Sports betting is officially legal: Here’s who’s set to cash in
Yesterday, the Supreme Court voted 6-3 to overturn a 20-year federal law and legalize betting on sports.
Now states, online betting companies (like DraftKings and FanDuel), and platforms that broadcast games are looking at good odds to capture part of the estimated $150B illegally wagered on sports in the US each year.
Let the games begin
According to USAToday, only a few states will be ready to capitalize on taxes from legal sports betting in time for the 2018 NFL season, including New Jersey (which launched this whole battle after attempting to legalize sports gambling in 2011), West Virginia, Delaware, and Mississippi.
Meanwhile, fantasy sports platform DraftKings has already been working on a product to let people gamble on the outcome of games, in preparation for the Supreme Court’s decision.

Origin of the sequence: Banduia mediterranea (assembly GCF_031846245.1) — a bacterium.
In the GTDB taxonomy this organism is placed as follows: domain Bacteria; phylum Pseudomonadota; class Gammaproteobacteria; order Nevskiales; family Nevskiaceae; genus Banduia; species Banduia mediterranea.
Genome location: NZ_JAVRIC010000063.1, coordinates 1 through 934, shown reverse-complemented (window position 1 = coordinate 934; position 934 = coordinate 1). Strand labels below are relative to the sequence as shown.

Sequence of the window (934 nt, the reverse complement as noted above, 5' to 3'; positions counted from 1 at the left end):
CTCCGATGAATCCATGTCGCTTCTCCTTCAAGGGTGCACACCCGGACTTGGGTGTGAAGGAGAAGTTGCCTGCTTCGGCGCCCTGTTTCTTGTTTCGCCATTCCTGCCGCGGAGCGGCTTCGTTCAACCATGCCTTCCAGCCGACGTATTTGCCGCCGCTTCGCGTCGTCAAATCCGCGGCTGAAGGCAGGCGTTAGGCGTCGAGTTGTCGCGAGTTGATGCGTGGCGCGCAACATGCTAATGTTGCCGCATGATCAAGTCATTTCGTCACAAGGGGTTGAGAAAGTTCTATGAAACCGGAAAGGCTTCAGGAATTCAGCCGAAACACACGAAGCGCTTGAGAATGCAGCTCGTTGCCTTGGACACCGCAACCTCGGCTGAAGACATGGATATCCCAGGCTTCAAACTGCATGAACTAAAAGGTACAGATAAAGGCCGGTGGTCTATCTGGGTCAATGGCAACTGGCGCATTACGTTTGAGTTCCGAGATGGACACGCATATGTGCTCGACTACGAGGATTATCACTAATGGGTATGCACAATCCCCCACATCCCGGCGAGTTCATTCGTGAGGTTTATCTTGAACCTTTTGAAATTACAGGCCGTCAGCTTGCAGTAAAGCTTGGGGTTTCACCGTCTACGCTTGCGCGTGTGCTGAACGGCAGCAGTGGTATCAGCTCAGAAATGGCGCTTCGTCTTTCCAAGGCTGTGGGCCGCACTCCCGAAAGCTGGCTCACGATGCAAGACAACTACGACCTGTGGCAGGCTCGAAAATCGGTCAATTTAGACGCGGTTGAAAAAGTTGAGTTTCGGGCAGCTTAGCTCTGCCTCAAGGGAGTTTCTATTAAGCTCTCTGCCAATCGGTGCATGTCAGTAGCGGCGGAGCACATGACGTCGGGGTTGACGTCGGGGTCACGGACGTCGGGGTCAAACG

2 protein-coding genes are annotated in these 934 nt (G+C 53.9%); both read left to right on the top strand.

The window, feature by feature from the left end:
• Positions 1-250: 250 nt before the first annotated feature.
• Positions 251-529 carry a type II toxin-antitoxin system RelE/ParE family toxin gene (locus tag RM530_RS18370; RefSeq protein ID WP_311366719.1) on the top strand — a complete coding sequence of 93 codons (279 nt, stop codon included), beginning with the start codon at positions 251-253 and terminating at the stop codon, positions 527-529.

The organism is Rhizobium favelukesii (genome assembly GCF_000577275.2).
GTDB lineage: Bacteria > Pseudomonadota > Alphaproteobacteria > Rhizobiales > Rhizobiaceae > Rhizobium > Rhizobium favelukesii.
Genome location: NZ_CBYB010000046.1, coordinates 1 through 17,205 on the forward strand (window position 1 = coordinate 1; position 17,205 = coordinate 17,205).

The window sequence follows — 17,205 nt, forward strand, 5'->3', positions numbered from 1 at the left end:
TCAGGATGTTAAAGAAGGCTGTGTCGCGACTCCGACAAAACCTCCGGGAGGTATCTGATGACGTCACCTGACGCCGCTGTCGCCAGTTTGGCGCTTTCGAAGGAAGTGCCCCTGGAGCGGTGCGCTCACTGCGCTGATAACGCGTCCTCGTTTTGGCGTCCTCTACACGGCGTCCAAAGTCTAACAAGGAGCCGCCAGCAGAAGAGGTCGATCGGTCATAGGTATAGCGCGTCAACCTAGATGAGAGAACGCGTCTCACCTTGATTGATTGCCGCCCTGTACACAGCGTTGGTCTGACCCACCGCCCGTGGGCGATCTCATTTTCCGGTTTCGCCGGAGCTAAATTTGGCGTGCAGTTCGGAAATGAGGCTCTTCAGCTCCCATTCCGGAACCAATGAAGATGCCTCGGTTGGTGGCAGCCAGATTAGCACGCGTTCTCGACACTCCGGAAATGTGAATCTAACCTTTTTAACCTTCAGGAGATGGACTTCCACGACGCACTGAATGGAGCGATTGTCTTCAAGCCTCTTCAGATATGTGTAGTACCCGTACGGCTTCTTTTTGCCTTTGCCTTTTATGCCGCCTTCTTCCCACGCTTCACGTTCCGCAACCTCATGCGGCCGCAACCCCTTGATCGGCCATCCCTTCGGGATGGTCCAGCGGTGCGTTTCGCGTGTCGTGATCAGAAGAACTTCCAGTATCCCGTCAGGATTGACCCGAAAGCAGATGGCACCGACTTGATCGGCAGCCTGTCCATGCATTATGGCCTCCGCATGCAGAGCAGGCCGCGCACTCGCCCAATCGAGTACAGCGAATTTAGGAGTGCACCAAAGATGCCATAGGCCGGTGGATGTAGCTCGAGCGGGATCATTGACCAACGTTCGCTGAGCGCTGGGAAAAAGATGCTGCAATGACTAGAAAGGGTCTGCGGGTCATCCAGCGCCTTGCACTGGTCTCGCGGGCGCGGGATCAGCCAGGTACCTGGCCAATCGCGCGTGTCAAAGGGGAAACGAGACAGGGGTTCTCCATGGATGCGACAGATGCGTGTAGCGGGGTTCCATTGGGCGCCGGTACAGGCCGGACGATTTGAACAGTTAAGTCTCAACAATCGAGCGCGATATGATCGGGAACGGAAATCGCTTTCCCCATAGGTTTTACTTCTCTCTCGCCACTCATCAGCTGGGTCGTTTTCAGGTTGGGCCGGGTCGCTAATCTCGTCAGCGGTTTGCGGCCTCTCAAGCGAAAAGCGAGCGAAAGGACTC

No word on how major networks plan to cash in, but TechCrunch speculates that they, as well as Facebook, Twitter, and YouTube (which have each signed streaming deals with their own respective sports leagues) will surely increase the probability of new revenue opportunities.
The NBA is looking at a layup
Unlike the NHL, NFL, and NCAA, who have historically opposed legal gambling, NBA Commissioner Adam Silver has been a vocal supporter since publishing his op-ed in the New York Times in 2014 titled, “Legalize and Regulate Sports Betting.”
And, NBA players already covered the spread: As of 2017, the NBA’s collective bargaining agreement includes “a provision to include gambling proceeds as part of basketball-related income.”